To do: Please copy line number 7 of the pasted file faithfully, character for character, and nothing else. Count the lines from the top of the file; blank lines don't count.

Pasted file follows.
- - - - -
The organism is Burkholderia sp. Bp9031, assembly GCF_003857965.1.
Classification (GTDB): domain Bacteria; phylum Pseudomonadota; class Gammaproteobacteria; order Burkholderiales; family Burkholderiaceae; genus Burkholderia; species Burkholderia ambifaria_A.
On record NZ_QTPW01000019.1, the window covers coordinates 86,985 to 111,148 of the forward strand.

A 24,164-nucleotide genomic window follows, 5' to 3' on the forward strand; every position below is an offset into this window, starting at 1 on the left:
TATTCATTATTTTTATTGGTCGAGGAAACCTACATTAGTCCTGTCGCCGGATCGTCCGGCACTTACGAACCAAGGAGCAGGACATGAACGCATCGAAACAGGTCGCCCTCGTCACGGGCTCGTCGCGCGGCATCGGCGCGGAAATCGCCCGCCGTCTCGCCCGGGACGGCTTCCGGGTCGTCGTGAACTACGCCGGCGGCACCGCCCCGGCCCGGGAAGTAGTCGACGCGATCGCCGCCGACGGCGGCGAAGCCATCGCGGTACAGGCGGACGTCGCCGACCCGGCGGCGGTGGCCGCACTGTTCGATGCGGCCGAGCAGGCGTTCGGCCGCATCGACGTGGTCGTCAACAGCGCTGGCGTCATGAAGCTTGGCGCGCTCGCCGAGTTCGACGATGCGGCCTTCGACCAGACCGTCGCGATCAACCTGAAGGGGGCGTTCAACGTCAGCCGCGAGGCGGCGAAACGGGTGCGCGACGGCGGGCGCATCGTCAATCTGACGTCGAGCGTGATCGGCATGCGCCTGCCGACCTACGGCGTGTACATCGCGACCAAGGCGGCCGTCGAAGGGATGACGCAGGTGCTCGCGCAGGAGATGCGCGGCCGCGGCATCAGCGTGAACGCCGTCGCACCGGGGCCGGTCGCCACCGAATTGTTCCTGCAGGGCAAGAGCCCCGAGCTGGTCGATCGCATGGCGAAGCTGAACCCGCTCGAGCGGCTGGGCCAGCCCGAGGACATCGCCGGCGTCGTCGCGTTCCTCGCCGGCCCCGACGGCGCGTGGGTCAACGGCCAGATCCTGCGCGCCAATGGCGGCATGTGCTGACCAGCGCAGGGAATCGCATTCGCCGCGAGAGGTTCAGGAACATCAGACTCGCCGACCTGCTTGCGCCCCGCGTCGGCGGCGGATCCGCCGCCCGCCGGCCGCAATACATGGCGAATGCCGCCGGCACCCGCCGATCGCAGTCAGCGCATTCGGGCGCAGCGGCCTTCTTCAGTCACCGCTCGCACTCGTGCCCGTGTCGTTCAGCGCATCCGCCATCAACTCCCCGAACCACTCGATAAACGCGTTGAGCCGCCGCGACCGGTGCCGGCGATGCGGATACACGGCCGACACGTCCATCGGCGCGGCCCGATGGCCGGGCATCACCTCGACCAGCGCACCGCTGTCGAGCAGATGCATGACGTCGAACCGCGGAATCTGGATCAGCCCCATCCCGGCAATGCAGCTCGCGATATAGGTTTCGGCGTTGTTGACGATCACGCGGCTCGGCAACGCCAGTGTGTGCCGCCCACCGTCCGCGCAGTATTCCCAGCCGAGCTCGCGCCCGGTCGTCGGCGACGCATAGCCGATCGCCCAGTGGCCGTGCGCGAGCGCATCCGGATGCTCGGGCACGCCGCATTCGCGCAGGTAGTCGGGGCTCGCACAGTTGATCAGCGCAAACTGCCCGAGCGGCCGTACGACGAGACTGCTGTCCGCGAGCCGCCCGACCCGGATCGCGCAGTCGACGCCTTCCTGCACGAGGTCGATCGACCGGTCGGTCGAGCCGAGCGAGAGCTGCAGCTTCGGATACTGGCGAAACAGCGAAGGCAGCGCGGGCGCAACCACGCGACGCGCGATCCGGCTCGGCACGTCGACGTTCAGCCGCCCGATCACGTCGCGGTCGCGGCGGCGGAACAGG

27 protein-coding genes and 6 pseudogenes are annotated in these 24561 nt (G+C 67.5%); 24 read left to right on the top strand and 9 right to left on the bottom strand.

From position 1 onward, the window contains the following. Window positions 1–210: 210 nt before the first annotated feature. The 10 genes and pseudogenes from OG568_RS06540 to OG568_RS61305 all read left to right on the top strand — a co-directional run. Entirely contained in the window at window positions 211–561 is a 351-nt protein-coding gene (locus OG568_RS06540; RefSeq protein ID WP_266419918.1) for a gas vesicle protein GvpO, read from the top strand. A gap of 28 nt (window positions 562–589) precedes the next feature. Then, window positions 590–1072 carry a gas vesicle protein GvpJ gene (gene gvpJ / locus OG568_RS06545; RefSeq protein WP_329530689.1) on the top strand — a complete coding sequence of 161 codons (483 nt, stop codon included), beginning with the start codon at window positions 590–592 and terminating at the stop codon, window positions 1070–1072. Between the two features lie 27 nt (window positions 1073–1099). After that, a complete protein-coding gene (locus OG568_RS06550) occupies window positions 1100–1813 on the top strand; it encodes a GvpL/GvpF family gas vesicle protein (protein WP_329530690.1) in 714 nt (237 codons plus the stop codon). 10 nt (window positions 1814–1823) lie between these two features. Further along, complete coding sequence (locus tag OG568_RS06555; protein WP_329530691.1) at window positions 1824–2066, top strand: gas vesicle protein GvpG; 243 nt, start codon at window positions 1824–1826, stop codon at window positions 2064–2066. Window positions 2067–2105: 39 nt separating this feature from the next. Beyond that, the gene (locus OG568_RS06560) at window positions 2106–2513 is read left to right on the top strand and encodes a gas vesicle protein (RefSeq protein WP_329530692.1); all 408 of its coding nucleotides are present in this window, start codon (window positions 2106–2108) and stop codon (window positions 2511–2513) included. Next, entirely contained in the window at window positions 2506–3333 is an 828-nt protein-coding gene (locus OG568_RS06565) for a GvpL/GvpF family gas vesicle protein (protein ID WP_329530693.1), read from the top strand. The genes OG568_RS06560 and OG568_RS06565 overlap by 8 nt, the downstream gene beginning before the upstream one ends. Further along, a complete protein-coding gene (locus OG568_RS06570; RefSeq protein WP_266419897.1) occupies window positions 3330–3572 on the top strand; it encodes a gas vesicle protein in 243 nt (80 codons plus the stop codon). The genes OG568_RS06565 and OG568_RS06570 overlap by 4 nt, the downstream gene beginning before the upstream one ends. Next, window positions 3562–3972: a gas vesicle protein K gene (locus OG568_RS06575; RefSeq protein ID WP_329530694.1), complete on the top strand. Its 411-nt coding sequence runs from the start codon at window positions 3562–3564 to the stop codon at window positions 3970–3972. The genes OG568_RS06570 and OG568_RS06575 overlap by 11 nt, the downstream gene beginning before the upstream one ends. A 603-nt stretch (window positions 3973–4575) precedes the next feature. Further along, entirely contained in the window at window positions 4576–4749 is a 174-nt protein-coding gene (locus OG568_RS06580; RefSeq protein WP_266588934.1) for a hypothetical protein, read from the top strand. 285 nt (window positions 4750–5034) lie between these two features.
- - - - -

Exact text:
From position 1 onward, the window contains the following. Window positions 1–210: 210 nt before the first annotated feature. The 10 genes and pseudogenes from OG568_RS06540 to OG568_RS61305 all read left to right on the top strand — a co-directional run. Entirely contained in the window at window positions 211–561 is a 351-nt protein-coding gene (locus OG568_RS06540; RefSeq protein ID WP_266419918.1) for a gas vesicle protein GvpO, read from the top strand. A gap of 28 nt (window positions 562–589) precedes the next feature. Then, window positions 590–1072 carry a gas vesicle protein GvpJ gene (gene gvpJ / locus OG568_RS06545; RefSeq protein WP_329530689.1) on the top strand — a complete coding sequence of 161 codons (483 nt, stop codon included), beginning with the start codon at window positions 590–592 and terminating at the stop codon, window positions 1070–1072. Between the two features lie 27 nt (window positions 1073–1099). After that, a complete protein-coding gene (locus OG568_RS06550) occupies window positions 1100–1813 on the top strand; it encodes a GvpL/GvpF family gas vesicle protein (protein WP_329530690.1) in 714 nt (237 codons plus the stop codon). 10 nt (window positions 1814–1823) lie between these two features. Further along, complete coding sequence (locus tag OG568_RS06555; protein WP_329530691.1) at window positions 1824–2066, top strand: gas vesicle protein GvpG; 243 nt, start codon at window positions 1824–1826, stop codon at window positions 2064–2066. Window positions 2067–2105: 39 nt separating this feature from the next. Beyond that, the gene (locus OG568_RS06560) at window positions 2106–2513 is read left to right on the top strand and encodes a gas vesicle protein (RefSeq protein WP_329530692.1); all 408 of its coding nucleotides are present in this window, start codon (window positions 2106–2108) and stop codon (window positions 2511–2513) included. Next, entirely contained in the window at window positions 2506–3333 is an 828-nt protein-coding gene (locus OG568_RS06565) for a GvpL/GvpF family gas vesicle protein (protein ID WP_329530693.1), read from the top strand. The genes OG568_RS06560 and OG568_RS06565 overlap by 8 nt, the downstream gene beginning before the upstream one ends. Further along, a complete protein-coding gene (locus OG568_RS06570; RefSeq protein WP_266419897.1) occupies window positions 3330–3572 on the top strand; it encodes a gas vesicle protein in 243 nt (80 codons plus the stop codon). The genes OG568_RS06565 and OG568_RS06570 overlap by 4 nt, the downstream gene beginning before the upstream one ends. Next, window positions 3562–3972: a gas vesicle protein K gene (locus OG568_RS06575; RefSeq protein ID WP_329530694.1), complete on the top strand. Its 411-nt coding sequence runs from the start codon at window positions 3562–3564 to the stop codon at window positions 3970–3972. The genes OG568_RS06570 and OG568_RS06575 overlap by 11 nt, the downstream gene beginning before the upstream one ends. A 603-nt stretch (window positions 3973–4575) precedes the next feature. Further along, entirely contained in the window at window positions 4576–4749 is a 174-nt protein-coding gene (locus OG568_RS06580; RefSeq protein WP_266588934.1) for a hypothetical protein, read from the top strand. 285 nt (window positions 4750–5034) lie between these two features.